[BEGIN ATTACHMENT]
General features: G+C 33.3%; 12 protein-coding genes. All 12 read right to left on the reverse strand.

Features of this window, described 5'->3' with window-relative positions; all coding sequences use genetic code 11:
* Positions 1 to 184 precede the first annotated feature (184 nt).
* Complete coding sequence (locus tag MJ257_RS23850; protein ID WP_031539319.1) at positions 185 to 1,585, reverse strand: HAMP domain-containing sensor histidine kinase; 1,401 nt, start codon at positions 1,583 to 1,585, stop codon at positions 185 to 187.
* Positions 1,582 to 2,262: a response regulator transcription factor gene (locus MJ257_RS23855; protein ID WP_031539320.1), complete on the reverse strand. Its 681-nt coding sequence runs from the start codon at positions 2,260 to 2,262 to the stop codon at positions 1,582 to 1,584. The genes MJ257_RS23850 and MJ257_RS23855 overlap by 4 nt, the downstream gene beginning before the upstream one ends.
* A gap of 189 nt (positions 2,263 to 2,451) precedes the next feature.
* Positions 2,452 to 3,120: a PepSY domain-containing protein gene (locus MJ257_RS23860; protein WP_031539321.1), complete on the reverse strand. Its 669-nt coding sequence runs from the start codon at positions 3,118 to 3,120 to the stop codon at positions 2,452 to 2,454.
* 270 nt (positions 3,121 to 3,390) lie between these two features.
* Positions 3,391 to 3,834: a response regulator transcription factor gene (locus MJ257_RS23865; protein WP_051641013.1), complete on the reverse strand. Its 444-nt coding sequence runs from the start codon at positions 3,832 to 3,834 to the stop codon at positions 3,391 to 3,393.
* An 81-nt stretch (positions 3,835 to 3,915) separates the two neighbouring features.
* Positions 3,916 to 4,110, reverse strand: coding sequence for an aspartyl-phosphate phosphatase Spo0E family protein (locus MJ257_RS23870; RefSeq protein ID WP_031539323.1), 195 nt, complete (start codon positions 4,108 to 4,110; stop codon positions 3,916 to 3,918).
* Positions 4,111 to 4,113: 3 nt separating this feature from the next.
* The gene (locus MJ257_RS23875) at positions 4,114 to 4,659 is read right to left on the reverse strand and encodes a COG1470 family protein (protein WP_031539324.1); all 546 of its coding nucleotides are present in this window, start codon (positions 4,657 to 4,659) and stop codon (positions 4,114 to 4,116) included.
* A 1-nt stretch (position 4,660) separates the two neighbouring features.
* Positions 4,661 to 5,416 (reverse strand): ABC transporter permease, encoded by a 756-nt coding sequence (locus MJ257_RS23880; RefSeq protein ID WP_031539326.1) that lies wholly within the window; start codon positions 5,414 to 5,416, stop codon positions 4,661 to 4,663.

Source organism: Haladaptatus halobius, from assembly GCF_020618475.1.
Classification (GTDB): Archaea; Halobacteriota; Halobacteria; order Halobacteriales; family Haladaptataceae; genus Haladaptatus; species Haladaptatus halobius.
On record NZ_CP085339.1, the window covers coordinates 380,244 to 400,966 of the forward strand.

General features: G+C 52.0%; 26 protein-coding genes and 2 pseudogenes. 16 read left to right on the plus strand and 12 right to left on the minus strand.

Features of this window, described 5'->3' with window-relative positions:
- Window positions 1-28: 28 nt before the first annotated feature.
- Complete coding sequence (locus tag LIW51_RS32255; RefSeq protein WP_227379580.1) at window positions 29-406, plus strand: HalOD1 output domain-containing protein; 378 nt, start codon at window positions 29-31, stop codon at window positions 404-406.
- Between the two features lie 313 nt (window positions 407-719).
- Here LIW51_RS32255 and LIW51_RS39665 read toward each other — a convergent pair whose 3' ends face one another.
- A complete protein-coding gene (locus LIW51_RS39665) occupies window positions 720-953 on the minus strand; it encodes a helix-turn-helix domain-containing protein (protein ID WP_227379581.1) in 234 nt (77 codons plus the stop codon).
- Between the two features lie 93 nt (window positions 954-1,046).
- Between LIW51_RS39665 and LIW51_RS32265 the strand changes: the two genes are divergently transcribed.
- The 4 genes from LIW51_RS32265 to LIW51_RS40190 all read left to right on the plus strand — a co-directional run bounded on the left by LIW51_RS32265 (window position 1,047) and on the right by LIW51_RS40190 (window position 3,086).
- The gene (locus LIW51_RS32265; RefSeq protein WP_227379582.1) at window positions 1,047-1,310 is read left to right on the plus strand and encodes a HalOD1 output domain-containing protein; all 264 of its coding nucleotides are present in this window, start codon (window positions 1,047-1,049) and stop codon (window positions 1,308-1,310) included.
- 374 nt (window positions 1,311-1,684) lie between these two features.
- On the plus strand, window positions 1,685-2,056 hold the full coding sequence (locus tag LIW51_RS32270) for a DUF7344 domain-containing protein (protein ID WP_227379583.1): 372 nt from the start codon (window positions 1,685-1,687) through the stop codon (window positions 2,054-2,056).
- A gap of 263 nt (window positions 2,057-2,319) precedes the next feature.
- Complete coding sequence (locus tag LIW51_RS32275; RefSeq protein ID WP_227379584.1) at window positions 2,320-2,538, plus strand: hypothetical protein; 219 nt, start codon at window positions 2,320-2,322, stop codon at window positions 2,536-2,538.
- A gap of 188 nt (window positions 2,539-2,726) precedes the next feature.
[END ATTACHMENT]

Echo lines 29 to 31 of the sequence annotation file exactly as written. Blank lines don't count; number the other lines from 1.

- The gene (locus LIW51_RS32265; RefSeq protein WP_227379582.1) at window positions 1,047-1,310 is read left to right on the plus strand and encodes a HalOD1 output domain-containing protein; all 264 of its coding nucleotides are present in this window, start codon (window positions 1,047-1,049) and stop codon (window positions 1,308-1,310) included.
- 374 nt (window positions 1,311-1,684) lie between these two features.
- On the plus strand, window positions 1,685-2,056 hold the full coding sequence (locus tag LIW51_RS32270) for a DUF7344 domain-containing protein (protein ID WP_227379583.1): 372 nt from the start codon (window positions 1,685-1,687) through the stop codon (window positions 2,054-2,056).